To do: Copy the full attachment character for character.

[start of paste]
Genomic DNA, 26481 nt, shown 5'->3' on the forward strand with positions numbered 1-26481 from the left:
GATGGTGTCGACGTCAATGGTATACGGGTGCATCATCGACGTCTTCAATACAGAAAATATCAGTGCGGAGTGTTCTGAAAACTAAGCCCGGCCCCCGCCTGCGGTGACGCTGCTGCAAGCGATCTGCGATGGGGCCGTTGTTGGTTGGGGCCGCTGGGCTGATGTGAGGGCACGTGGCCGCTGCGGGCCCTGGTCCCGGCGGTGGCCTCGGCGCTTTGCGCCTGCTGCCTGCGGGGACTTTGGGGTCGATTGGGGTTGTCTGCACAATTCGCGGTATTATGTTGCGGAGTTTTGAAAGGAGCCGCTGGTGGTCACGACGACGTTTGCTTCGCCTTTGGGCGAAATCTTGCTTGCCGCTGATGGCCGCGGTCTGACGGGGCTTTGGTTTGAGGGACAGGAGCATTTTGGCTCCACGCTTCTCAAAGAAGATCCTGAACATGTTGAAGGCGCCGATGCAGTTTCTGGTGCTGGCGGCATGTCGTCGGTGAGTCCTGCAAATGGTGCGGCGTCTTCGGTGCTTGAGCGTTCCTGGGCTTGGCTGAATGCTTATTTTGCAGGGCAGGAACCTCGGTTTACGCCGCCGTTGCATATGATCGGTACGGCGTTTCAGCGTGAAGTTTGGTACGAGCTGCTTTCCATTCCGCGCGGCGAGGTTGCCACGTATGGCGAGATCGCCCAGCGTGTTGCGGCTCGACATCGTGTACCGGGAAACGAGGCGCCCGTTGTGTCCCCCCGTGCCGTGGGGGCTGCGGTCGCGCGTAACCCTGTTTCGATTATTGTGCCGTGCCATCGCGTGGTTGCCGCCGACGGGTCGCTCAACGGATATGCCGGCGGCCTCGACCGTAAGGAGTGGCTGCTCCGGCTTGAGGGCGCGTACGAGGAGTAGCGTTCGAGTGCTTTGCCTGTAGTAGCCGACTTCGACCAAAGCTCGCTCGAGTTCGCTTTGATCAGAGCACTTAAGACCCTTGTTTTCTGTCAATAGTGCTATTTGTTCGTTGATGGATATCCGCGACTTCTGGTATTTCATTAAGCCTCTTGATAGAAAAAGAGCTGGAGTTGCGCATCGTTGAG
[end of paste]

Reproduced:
Genomic DNA, 26481 nt, shown 5'->3' on the forward strand with positions numbered 1-26481 from the left:
GATGGTGTCGACGTCAATGGTATACGGGTGCATCATCGACGTCTTCAATACAGAAAATATCAGTGCGGAGTGTTCTGAAAACTAAGCCCGGCCCCCGCCTGCGGTGACGCTGCTGCAAGCGATCTGCGATGGGGCCGTTGTTGGTTGGGGCCGCTGGGCTGATGTGAGGGCACGTGGCCGCTGCGGGCCCTGGTCCCGGCGGTGGCCTCGGCGCTTTGCGCCTGCTGCCTGCGGGGACTTTGGGGTCGATTGGGGTTGTCTGCACAATTCGCGGTATTATGTTGCGGAGTTTTGAAAGGAGCCGCTGGTGGTCACGACGACGTTTGCTTCGCCTTTGGGCGAAATCTTGCTTGCCGCTGATGGCCGCGGTCTGACGGGGCTTTGGTTTGAGGGACAGGAGCATTTTGGCTCCACGCTTCTCAAAGAAGATCCTGAACATGTTGAAGGCGCCGATGCAGTTTCTGGTGCTGGCGGCATGTCGTCGGTGAGTCCTGCAAATGGTGCGGCGTCTTCGGTGCTTGAGCGTTCCTGGGCTTGGCTGAATGCTTATTTTGCAGGGCAGGAACCTCGGTTTACGCCGCCGTTGCATATGATCGGTACGGCGTTTCAGCGTGAAGTTTGGTACGAGCTGCTTTCCATTCCGCGCGGCGAGGTTGCCACGTATGGCGAGATCGCCCAGCGTGTTGCGGCTCGACATCGTGTACCGGGAAACGAGGCGCCCGTTGTGTCCCCCCGTGCCGTGGGGGCTGCGGTCGCGCGTAACCCTGTTTCGATTATTGTGCCGTGCCATCGCGTGGTTGCCGCCGACGGGTCGCTCAACGGATATGCCGGCGGCCTCGACCGTAAGGAGTGGCTGCTCCGGCTTGAGGGCGCGTACGAGGAGTAGCGTTCGAGTGCTTTGCCTGTAGTAGCCGACTTCGACCAAAGCTCGCTCGAGTTCGCTTTGATCAGAGCACTTAAGACCCTTGTTTTCTGTCAATAGTGCTATTTGTTCGTTGATGGATATCCGCGACTTCTGGTATTTCATTAAGCCTCTTGATAGAAAAAGAGCTGGAGTTGCGCATCGTTGAG